In the latest sign of the growing scrutiny of Amazon’s labor practices, the California State Senate on Wednesday approved a bill that would place limits on production quotas for warehouse workers.
The bill, which passed the Senate 26-to-11, was written partly in response to high rates of injuries at Amazon warehouses. The legislation prohibits companies from imposing production quotas that prevent workers from taking state-mandated breaks or using the bathroom when needed, or that keep employers from complying with health and safety laws.
The Assembly, which passed an initial version in May, is expected to approve the Senate measure by the end of the state’s legislative session on Friday.
“In the Amazon warehouse space, what we’re trying to take on is this increased use of quotas and discipline based on not meeting the quotas, without a human factor in dealing with a reason why a worker might not make a quota,” Assemblywoman Lorena Gonzalez, the bill’s author, said in an interview last week.
Gov. Gavin Newsom had not indicated before the vote whether he would sign the bill, but his staff was involved in softening certain provisions that helped pave the way for its passage.
Experts said the bill was novel in its attempts to regulate warehouse quotas that are tracked by algorithms, as at Amazon, and make them transparent.
“I believe one of Amazon’s biggest competitive advantages over rivals is this ability to monitor their work force, prod workers to work faster and discipline workers when they fail to meet quotas,” said Beth Gutelius, research director at the Center for Urban Economic Development at the University of Illinois Chicago.
“It’s unprecedented for a bill to intervene like this in the ways that technology is used in the workplace,” added Dr. Gutelius, who focuses on warehousing and logistics.
Business groups have strongly opposed the bill, complaining that it will lead to costly litigation and hamstring the entire industry even though it is primarily intended to address labor practices at a single company.
Amazon has not commented on the bill but has said that it tailors performance targets to individual employees over time based on their experience level and that the targets take into account employee health and safety. The company has emphasized that fewer than 1 percent of terminations are related to underperformance.
The bill would require Amazon and other warehouse employers to disclose productivity quotas to workers and regulators, and would allow workers to sue to eliminate quotas that prevent from taking breaks and following safety protocols.
While it is unclear how big an impact the bill would have on Amazon’s operations, limiting the company’s hourly productivity quotas would probably affect its costs more than its ability to continue next-day and same-day delivery.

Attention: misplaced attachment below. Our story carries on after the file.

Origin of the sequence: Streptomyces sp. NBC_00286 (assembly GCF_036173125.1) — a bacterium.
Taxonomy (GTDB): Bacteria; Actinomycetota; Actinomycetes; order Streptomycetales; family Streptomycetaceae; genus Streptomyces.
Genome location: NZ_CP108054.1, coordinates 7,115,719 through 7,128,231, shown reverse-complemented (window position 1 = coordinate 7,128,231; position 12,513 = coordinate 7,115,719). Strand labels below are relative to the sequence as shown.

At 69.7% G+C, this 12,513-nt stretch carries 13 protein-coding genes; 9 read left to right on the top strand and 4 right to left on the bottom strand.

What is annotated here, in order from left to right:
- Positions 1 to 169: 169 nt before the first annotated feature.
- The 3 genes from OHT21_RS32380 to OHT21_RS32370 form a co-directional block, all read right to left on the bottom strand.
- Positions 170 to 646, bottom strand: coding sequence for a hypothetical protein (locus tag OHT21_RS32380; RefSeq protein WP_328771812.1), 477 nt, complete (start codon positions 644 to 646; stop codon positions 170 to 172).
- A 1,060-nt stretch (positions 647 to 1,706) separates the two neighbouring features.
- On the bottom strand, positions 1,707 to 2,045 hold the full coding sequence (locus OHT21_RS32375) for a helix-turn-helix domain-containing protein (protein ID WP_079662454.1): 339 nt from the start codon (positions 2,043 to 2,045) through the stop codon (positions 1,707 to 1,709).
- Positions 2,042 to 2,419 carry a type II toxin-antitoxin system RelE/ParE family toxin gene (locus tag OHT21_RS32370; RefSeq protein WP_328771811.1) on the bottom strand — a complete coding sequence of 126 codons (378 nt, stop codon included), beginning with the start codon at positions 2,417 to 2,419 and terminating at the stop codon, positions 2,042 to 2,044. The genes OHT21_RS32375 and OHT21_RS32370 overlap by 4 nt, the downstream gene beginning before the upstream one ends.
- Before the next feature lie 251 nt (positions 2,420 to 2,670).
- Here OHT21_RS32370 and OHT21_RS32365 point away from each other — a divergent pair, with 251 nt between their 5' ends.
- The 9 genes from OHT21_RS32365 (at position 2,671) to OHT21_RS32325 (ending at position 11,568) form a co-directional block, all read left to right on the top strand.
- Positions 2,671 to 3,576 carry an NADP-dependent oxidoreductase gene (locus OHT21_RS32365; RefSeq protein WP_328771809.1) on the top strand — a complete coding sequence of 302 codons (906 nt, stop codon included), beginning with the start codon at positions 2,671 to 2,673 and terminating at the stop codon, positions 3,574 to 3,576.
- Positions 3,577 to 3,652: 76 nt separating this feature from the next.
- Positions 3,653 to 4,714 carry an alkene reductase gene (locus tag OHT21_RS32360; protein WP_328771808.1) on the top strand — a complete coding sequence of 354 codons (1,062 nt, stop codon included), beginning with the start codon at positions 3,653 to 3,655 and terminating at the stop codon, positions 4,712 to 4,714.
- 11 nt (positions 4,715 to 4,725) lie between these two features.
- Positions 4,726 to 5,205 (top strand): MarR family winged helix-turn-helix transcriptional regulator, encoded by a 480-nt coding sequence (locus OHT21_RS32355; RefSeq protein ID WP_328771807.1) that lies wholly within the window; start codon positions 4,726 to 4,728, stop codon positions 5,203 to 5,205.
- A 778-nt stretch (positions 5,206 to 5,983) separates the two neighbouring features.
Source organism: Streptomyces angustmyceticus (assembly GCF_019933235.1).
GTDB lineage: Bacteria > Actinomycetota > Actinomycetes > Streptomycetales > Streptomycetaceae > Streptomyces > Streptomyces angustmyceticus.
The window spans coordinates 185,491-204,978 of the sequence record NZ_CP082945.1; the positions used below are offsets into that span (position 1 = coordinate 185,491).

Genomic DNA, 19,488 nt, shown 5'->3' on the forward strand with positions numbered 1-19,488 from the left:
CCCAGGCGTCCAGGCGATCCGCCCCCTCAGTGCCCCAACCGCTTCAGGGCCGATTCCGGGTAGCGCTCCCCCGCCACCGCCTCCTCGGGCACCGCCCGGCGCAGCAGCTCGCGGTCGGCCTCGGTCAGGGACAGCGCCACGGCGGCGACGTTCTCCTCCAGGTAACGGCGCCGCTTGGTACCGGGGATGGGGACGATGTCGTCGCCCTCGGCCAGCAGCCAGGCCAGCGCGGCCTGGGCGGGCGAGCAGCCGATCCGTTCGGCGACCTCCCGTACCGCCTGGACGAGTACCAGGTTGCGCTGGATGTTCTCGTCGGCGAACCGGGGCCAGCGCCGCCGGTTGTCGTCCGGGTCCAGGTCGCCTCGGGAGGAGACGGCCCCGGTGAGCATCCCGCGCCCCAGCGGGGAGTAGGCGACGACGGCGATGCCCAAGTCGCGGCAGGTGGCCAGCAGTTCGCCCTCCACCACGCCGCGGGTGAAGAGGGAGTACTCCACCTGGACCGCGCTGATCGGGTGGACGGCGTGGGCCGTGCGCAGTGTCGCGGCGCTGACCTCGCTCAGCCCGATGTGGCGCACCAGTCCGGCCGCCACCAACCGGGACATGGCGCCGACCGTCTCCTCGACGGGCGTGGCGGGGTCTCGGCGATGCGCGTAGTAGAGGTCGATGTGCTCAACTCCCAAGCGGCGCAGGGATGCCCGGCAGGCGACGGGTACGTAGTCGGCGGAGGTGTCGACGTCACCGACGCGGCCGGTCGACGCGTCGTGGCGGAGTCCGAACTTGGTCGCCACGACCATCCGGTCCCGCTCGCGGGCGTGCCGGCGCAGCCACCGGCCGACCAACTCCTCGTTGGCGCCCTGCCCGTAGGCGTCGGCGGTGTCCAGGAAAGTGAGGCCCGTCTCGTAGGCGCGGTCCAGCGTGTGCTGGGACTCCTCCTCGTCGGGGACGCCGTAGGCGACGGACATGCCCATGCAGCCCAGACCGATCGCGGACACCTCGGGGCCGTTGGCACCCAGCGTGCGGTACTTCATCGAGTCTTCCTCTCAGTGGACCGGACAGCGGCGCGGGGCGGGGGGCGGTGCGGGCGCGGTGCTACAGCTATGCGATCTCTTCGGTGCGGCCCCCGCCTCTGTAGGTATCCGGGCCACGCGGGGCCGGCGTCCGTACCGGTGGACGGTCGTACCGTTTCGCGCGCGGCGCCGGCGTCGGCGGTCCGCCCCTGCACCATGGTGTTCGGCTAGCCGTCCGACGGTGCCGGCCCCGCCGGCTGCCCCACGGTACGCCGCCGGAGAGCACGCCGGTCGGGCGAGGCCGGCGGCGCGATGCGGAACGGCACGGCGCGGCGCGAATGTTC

“I think it’s all about money, not about what the system is set up to handle,” said Marc Wulfraat, president of the supply-chain and logistics consulting firm MWPVL International. “If you said to me, ‘Bring the rate down from 350 to 300 per hour,’ I’d say, ‘OK, we need to add more people to the operation — maybe we need 120 people instead of 100.’”
A report by the Strategic Organizing Center, a group backed by four labor unions, shows that Amazon’s serious-injury rate nationally was nearly double that of the rest of the warehousing industry last year.
“They would say, ‘Always pivot, never twist,' all this stuff you’re supposed to do,” said Nathan Morin, who worked in an Amazon warehouse in California for more than three years packing and picking items before leaving in December. “But it’s oftentimes impossible to follow the proper body movements while also making rate.”
The company has vowed to improve worker safety and said it had spent more than $300 million this year on new safety measures.
Amazon is under growing pressure from unions and other groups over its labor practices. A regional office of the National Labor Relations Board has indicated that it is likely to overturn a failed union election at an Amazon warehouse in Alabama on the grounds that the company improperly interfered with the voting.
The objections to the election were brought by the Retail, Wholesale and Department Store Union, which spearheaded the organizing campaign.
The International Brotherhood of Teamsters, which backed the California bill and whose local officials have helped to derail a tax abatement for Amazon in Indiana and approval for an Amazon facility in Colorado, has committed to providing “all resources necessary” to unionize Amazon workers.
“This is a historic victory for workers at Amazon and other major warehouse companies,” Ron Herrera, a Teamsters official who is president of the Los Angeles County Federation of Labor, said in a statement. “These workers have been on the front lines throughout the pandemic, while suffering debilitating injuries from unsafe quotas.”
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